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Work Culture and Labour Market for Expats in the United Arab Emirates

Author: Jim Newham
Submitted: January 2015

Work Culture

The work culture in the United Arab Emirates is a blend of traditional Arab practices and a certain level of accommodation of the Western style of doing business. For example, formality is still the norm in the UAE workplace, and, concomitantly, status and hierarchy are still very important. When greeting people, it is important to address them in the right order and use the correct title. The most senior person in the room should be greeted first, using ‘Sheikh’ (male) or Sheikha (female), which means ‘chief’. If they have no other title, you should use Sayed or Sayeda.

It is important to show respect at work, even more so than it is elsewhere. As is well known, modesty is important in terms of dress. This applies to both sexes whenever they are in public. In a business situation, men should wear formal clothes. Women should also dress formally, and will need to cover themselves, as in any situation outside their own home. There is generally a relaxed attitude among to punctuality, and to interruptions in meetings among locals. However, they may have different expectations of how expats should behave!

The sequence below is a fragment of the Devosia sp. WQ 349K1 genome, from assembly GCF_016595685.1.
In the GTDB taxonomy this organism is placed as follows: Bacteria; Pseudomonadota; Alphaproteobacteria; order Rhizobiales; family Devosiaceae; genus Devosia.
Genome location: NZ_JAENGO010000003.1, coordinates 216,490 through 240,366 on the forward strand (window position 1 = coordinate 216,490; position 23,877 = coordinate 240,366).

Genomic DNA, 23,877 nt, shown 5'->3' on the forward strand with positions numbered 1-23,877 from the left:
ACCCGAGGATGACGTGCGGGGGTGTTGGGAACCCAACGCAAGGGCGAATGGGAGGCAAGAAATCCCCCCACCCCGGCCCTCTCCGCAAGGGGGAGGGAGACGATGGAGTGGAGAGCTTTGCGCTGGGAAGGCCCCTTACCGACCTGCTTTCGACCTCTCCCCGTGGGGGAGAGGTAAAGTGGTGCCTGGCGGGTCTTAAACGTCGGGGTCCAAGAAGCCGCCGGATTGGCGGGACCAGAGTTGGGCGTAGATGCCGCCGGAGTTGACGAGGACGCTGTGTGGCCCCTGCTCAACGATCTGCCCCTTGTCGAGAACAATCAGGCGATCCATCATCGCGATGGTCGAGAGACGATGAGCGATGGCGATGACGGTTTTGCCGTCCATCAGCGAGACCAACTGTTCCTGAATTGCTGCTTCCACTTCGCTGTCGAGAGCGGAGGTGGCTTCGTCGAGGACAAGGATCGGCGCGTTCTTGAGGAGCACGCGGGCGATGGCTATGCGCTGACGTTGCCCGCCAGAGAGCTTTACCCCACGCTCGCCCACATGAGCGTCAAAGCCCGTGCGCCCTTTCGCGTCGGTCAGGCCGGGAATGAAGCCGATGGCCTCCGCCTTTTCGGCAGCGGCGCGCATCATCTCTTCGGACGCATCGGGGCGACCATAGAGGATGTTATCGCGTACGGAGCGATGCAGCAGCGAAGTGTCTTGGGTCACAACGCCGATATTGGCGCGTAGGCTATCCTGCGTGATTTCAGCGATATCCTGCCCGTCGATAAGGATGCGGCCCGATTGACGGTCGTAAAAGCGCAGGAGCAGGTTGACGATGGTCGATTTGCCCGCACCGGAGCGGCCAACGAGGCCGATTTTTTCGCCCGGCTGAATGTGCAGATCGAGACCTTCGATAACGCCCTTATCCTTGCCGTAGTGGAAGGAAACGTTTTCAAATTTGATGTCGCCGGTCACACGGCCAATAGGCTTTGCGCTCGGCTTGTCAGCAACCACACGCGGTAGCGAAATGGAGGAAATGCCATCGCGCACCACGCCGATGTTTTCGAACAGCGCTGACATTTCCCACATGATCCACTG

Labour Market

The UAE’s economy was in a good enough state to weather the global recession. There has been steady growth since 2011; in the last quarter of 2013, GDP rose by 4.4%. This booming economy means that the labour market is healthy. The unemployment rate is currently at 4.2%, which is half the world average. This rate has increased somewhat over the last decade, reflecting the enormous population growth that the country has experienced. Overall, economic indicators – not to mention the 0% income tax rate payable – suggest that it is worth considering a move to the UAE for work.

However, it should be noted that most of those who are unemployed are Emiratis. This is mostly because foreigners are not allowed to stay if they do not have a job. The unemployment rate for Emiratis is around 14%, and at least 20% among the youth. This is partly because of a lack of interest among locals in working in the private sector, where there are fewer benefits for them. The government is currently taking steps to solve this, mainly by introducing quotas and education schemes. These protectionist policies are officially known as ‘Emiratisation’. Again, though, these efforts have mostly been focused on the public sector.

 

 

 

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